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Spring 2005 MouseAdventure Event Recap

Two events in one day make for a milestone challenge for players and crew

Friday, March 18, 2005
by Adrienne Vincent-Phoenix, Spring 2005 MouseAdventure event coordinator

Complete Results | Team Photos

When I volunteered to organize our tenth MouseAdventure event, I had two goals: I wanted to create a game that would appeal to brand-new and veteran teams alike, and I wanted to try out an event concept that I started musing about long before The Amazing Race became a reality-show hit.

The Invitational players in their last moment of serenity before the event begins. Photo by Lani Teshima.

It quickly became clear that the only way to accomplish both goals was to create two different games: An easy and fun, classic MouseAdventure game for new participants and families that we called MouseAdventure Open; and an extreme game that would pose a true challenge to our most competitive veterans that we called MouseAdventure Invitational: The Enchanted Race. With these concepts in place, we began the process of planning and hosting two entirely different events for game day, Sunday, March 13.

Sleeping Beauty Castle gets smaller with each event photo, as the crowd of players gets bigger and bigger—and this is only the Open division! Photo by Frank Anzalone.

We are always pleased to announce during our awards ceremony that each event is our biggest game ever, and Sunday's event was no exception—approximately 450 players turned out for the spring event, in Disneyland. We welcomed 90 returning teams, and introduced 57 brand new teams to the joys of MouseAdventure. We somehow managed to avoid both the recent rainstorms and the oppressive heat that has become the hallmark of MouseAdventure weekend, something the teams would become grateful for as the day wore on.

Properly Warned (team 4060), is smiling during the event—a good indication that they are participating in the Open division. Photo by Frank Anzalone.

Teams participating Open division played a classic MouseAdventure game. Quests included a trip to Tom Sawyer Island to identify a missing tombstone, an exploration of the tribute windows in Toon Town, and an excursion into Innoventions to learn the difference between Hallmark and American Greetings. Teams also tried to identify 10 “Eye Spy” photos, and hoped to receive a bonus quest by trading postcards with teams participating in the Invitational division.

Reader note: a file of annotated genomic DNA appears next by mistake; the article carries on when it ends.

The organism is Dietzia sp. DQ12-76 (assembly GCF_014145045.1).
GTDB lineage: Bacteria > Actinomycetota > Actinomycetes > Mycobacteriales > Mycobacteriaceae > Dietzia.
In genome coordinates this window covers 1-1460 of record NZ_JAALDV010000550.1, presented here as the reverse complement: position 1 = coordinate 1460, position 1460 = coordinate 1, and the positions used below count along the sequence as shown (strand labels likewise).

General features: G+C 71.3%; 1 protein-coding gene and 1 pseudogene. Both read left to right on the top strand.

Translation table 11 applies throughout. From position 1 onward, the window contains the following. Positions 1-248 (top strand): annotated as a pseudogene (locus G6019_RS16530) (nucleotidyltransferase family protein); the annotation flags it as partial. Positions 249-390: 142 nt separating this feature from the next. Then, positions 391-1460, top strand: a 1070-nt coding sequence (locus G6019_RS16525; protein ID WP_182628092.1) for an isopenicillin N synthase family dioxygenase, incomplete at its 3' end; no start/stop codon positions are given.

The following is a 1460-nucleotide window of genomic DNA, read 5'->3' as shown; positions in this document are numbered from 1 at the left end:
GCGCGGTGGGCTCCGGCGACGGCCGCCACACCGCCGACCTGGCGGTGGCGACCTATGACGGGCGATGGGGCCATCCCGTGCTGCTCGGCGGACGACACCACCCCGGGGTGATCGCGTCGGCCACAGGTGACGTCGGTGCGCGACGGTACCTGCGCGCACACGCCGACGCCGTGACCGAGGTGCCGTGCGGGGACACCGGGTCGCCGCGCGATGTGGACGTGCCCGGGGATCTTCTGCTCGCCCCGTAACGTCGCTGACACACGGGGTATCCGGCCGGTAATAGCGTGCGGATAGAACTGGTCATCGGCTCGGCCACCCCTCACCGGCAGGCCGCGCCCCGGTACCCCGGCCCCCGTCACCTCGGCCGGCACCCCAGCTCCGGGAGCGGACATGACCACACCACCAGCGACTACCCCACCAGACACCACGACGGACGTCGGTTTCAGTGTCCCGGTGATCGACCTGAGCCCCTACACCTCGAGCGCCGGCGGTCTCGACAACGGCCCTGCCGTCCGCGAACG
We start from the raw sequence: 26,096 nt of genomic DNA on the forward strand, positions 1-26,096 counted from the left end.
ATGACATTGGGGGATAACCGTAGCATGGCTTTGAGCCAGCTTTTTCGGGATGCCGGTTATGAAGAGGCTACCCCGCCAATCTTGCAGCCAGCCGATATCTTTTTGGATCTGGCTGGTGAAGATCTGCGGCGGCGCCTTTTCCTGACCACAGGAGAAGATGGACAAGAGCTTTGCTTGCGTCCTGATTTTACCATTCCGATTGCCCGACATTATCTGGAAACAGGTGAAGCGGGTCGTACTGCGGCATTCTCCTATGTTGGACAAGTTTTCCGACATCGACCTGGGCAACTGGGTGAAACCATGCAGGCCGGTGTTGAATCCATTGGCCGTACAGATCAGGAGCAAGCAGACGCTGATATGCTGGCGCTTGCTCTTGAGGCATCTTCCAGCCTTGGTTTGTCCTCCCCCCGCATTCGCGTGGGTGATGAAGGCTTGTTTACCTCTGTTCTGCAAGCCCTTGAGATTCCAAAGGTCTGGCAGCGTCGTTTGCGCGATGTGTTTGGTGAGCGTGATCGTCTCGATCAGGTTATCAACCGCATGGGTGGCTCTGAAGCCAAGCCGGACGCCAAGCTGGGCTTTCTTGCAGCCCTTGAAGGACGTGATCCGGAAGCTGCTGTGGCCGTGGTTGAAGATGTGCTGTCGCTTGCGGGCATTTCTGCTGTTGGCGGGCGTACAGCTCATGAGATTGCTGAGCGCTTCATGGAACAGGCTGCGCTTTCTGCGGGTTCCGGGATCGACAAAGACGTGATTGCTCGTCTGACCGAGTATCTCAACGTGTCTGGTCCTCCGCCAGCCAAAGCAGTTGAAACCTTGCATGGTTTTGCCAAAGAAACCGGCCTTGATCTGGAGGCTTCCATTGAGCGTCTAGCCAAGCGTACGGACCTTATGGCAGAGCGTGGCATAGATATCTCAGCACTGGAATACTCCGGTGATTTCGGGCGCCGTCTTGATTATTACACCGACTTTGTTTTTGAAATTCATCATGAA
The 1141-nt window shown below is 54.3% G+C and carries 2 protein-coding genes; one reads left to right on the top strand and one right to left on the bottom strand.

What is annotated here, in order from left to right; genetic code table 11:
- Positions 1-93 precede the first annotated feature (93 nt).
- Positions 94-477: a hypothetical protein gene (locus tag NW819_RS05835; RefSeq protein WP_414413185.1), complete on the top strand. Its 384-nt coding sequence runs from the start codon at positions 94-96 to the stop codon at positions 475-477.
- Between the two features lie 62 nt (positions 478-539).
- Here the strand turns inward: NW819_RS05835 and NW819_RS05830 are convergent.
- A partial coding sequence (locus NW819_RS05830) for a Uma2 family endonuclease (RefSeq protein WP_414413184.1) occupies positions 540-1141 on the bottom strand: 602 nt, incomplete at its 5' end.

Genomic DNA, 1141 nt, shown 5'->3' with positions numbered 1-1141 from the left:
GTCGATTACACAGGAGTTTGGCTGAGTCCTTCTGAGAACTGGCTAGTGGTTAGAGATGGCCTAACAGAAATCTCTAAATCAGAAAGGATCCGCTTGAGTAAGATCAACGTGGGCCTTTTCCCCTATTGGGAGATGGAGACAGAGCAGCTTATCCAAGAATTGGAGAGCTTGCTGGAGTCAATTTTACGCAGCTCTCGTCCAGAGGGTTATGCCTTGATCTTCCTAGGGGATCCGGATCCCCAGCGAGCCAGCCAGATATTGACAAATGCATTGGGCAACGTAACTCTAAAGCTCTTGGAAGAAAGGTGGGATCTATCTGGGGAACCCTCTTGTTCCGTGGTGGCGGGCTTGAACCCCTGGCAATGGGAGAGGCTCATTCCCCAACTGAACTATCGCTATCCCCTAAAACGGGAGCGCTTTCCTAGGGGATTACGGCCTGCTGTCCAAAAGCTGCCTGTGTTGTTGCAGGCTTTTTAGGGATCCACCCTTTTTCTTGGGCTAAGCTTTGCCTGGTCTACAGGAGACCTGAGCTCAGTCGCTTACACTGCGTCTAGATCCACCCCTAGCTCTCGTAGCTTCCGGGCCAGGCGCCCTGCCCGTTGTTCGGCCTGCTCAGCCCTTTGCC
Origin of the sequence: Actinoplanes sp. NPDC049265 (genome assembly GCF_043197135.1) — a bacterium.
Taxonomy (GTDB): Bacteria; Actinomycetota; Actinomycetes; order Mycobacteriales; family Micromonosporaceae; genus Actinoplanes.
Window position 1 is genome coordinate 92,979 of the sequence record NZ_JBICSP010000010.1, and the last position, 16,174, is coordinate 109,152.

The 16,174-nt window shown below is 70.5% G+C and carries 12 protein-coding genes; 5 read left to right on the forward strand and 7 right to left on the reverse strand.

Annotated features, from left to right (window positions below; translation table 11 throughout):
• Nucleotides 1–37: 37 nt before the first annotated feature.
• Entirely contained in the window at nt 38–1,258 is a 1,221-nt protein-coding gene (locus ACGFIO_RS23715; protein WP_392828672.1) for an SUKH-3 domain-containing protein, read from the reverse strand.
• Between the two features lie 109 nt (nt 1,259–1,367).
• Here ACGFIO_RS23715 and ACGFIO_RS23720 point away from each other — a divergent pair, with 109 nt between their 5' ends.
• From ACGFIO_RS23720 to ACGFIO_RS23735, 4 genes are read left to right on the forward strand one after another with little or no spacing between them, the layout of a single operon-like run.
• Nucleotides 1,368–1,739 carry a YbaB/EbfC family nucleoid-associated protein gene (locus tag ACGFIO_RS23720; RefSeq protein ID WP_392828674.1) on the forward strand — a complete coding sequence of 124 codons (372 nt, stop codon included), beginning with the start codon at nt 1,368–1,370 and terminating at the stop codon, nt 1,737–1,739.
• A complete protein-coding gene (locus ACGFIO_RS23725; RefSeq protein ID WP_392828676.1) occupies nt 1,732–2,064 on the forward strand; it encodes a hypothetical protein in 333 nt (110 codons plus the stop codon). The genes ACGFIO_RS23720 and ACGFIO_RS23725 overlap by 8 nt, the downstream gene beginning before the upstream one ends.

Members of the Single Rider Syndicate contemplate a puzzle during the Open event. Photo by Frank Anzalone.

In case of a tie, we asked teams to try to predict their final score. It's a good thing we asked, since we ended up needing the tie-breaker for the third-place winners.

Our spiffy sign in an official sign-in table just to the side of the Disneyland park turnstiles made Sunday morning check-in easier, and raised some eyebrows among those who never thought they would see a MousePlanet sign on Disney property. From left: Jeff Moxley, Sheila Hagen, Andrew Rich, Jennifer Rich, Adrienne Krock, Lisa Perkis, and Emma Perkis. Photo by Frank Anzalone.

We may have scared some of our veteran players out of taking us up on the Inviational challenge, since quite a few of them chose the Open event. And since roughly half of the Open teams were experienced MouseAdventure participants, we decided it best to honor the Open division winners based on whether their teams consisted entirely of new players or not, thus recognizing the top three finishing teams for both new teams, as well as returning teams in the Open division.

The Tinker Belles (team 4033), pore over their game packet. Photo by Frank Anzalone.

Several events ago we hit upon the strategy of giving teams their entire game packet at once. Some teams discovered that too much of a good thing could be overwhelming, and asked for more time to complete the packet of puzzles and quests. We were able to add an hour of playing time to this event, which meant that more teams had the opportunity to at least attempt every quest. This also meant that several teams were able to get perfect scores on the quests. The Eye Spy and bonus opportunities became even more important, and in one case, the tiebreaker question made all the difference.

A member of Invitational team Ladies and the Tramp inspects some black-and-white photos in the Disneyland Hotel lobby to complete a Hollywood Squares–inspired puzzle. Photo by Frank Anzalone.